• As someone who has been close friends with Tina for a very long time, even before she got into the world of blogging, there is one very key ingredient to success many of you might overlook. Tina started her studying her material many many years before the blog. In a sense, she is an expert in her field. This shows through in her content- the content is 100% real, and if you meet Tina in person you will see this.

    She had a great idea with (and this is important) a big market, and has executed it well. Her article makes it very clear- there are a lot of powerful tips and tools out there to promote your content, but underneath it all is- well- great content.

    Idea + REAL Content + Big Market + Execution + Perseverance = Success.

  • @Tina. Thanks a lot for your comments. I am very proud you look into my blog and make three advices. I would make the changes as soon as possible, I am not a programmer and changing things are quite challenging for me, but I am a tought guy I will survive.

    I will visit your blog often. Thanks a lot!! People will know about you in spain.

  • She’s good. Plain and simple.


  • Thanks Tina, a fascinating story, and it introduced me to your excellent blog…

  • Amazing post Tina..For a change I see a post from an expert who’s explained the basics as well…Iam currently in a very similar situation to what you felt when u started out…this post gives me a lot to think about…thanks:)

  • Great Post Tina… I’m relatively new at blogging and I think this will definately help me out. I’ve got tons of content, but very few subscribers.

    Have a great day!


  • Thanks, Tina! I just downloaded the Comment Relish plugin and have set my goals for increased subscribers, uniques and page views. For those of you interested in subscribing, check out my travel blog: http://wanderlustandlipstick.com/about-beth/blog

    (Hey, I gotta start somewhere - eh?)

  • As a follow up - I just added a fantastic plugin to my Wordpress site. This plugin allows me to place Adsense code anywhere within my posts and to change the code based on what ad size I want to run and the content I want in the ad.


  • hi tina,
    thanks for the reply.
    I like the frequency of your post. Posting everyday feels scary to me.

    Its a lot of hard work. I hope it is paying off.


  • Ths great advice and I would like to congratulate you on your achievement. Yopur advice is sound but what works for some may not work for others.




  • This is great advice and I would like to congratulate you on your achievement. Yopur advice is sound but what works for some may not work for others.




  • Hi! I loved the article. I got some great advice. Apparently, Comment Relish is a Wordpress plug in. Do you know of anything similar for Blogger other than gmail? Thanks.

  • This is a very informative and upbeat article. I really like when writers blog based on their own lessons learned. readers see credibility in that and also learn their own ways.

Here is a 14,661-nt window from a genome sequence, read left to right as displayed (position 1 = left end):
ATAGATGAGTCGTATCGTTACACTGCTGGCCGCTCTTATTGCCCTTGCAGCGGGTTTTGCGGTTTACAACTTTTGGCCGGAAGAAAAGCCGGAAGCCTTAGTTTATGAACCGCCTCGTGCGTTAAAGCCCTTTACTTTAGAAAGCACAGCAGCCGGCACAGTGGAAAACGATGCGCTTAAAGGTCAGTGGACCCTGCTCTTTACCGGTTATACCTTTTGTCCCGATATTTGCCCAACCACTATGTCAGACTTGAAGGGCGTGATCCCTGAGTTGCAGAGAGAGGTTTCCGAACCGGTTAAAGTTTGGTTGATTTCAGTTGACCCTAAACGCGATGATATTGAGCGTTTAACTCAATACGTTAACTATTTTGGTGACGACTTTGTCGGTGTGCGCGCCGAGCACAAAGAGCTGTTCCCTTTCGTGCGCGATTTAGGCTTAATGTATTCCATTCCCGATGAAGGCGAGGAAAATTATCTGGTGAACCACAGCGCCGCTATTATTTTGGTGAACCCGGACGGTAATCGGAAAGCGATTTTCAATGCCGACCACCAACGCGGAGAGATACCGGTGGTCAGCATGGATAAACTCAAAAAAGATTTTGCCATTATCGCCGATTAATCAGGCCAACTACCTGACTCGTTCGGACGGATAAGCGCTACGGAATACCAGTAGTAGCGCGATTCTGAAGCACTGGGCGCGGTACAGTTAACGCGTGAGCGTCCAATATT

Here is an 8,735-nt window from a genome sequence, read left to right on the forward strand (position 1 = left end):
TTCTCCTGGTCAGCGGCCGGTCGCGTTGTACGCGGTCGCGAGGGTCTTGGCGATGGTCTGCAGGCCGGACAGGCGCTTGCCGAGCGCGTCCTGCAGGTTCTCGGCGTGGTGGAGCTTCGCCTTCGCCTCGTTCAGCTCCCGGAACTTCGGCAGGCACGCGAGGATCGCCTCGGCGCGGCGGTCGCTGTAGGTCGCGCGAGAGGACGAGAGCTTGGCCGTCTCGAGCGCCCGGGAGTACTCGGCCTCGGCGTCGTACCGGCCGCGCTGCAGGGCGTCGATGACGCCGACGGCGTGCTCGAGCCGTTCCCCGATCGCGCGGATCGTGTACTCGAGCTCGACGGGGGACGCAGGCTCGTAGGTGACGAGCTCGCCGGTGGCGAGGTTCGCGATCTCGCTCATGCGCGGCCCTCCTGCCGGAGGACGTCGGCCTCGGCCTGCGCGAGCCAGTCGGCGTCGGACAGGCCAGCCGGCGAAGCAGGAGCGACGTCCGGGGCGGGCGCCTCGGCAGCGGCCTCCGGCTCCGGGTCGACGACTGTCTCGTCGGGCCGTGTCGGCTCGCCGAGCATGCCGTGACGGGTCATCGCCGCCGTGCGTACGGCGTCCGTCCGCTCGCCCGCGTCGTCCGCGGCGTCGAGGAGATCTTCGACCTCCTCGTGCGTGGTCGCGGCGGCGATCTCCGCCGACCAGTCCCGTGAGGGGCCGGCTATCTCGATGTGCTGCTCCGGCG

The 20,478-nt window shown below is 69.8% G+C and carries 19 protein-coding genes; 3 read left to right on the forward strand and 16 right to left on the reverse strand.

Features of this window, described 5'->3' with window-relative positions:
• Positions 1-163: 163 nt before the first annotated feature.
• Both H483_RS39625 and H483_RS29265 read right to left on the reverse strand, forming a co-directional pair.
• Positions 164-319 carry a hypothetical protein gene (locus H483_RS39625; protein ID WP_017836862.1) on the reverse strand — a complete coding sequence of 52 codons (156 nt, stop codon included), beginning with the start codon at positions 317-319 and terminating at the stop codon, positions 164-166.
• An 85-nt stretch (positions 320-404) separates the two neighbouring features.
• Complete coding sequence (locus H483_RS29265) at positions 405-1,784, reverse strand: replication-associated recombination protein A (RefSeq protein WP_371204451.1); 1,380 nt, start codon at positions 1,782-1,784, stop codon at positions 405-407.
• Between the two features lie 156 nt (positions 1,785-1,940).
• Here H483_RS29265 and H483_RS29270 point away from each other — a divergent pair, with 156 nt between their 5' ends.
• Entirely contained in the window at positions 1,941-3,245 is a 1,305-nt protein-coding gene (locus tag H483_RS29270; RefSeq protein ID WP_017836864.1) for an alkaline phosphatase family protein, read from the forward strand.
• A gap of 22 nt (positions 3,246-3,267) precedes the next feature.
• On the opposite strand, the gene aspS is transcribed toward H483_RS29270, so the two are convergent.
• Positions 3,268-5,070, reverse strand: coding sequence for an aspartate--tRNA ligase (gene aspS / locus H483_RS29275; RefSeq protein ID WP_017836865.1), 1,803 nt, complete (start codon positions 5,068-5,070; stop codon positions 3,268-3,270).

• Very good article Tina, awesome! Your blog is great as well. Keep up the good work!

  • I liked this post. In fact its the first time in a long time that I opened notepad and actually took notes.

    As some of the gentler “snowflakes” pointed out there isn’t a whole lot of brand spanking new info but that isn’t the point. She starts off telling everyone she isn’t a blogging Guru people. What she did do was focus on her goals, apply persistent, consistent actions to their achievement, and then move the markers.

    Someone pointed to the massive effort and time spent linking and commenting, and “Stumbling” and Digg-ing as if it were cheating…Ummm…I feel for you if you don’t have what it takes, but that IS what it takes to get the results that Tina saw. You gotta roll up the sleeves and do the work.

    I think everyone can use a voice to refocus them from time to time and this post, this voice worked for me.

    Thanks to ProBlogger and thank you Tina!

  • I think it is important to work as you outlined above in any business. Regardless of blog or fish store, you should always have specific features - benefits, goals and be willing to do things for people so they become your friends (or customer)

  • Congratulations on the great work getting all those subscribers, the blog is great and I’m sure it will be added to my RSS reader.

  • I’m concerned about networking with other fitness bloggers. Their sites, which mostly seem to be hard-sell and full of hype, disturb me and are the opposite of what I’m trying to accomplish. Yet I’m afraid of alienating these popular fitness writers.

    I can’t decide what to do about this, yet.

  • Congratulations Tina. This post gives me a lot of inspiration. I’m just starting out, just like you did 4 months ago and this gives me hope that it can be done and hopefully in the coming months I can achieve something.

    Many thanks

  • Best article I’ve read on blogging advice, to date. Great tips Tina. I love your attitude of giving in order to receive. It is truly one of the greatest things you can learn. In that spirit, if anyone would like me to review or stumble their blog, come visit my blog and drop me a line and I’ll do my best to help you out. =)

    http://jonathanmead.com - Authenticity, Clarity, Balance

  • Very good information Tina. Nice blog as well. Keep up the good work. I will be returning. :-)

  • Tops! I learned some new stuff I will try out next week to get my subscribers up, thanks Tina.

  • Great info and story. I’m about 100 days into my blog and get about 100 -150 visitors a day to my blog who spend an average of 2 minutes reading my content. 68% are new visitors and about 40% go and read older content. I don’t know if this is good or not.
    Certainly I can use a lot of help. I appreciate your efforts.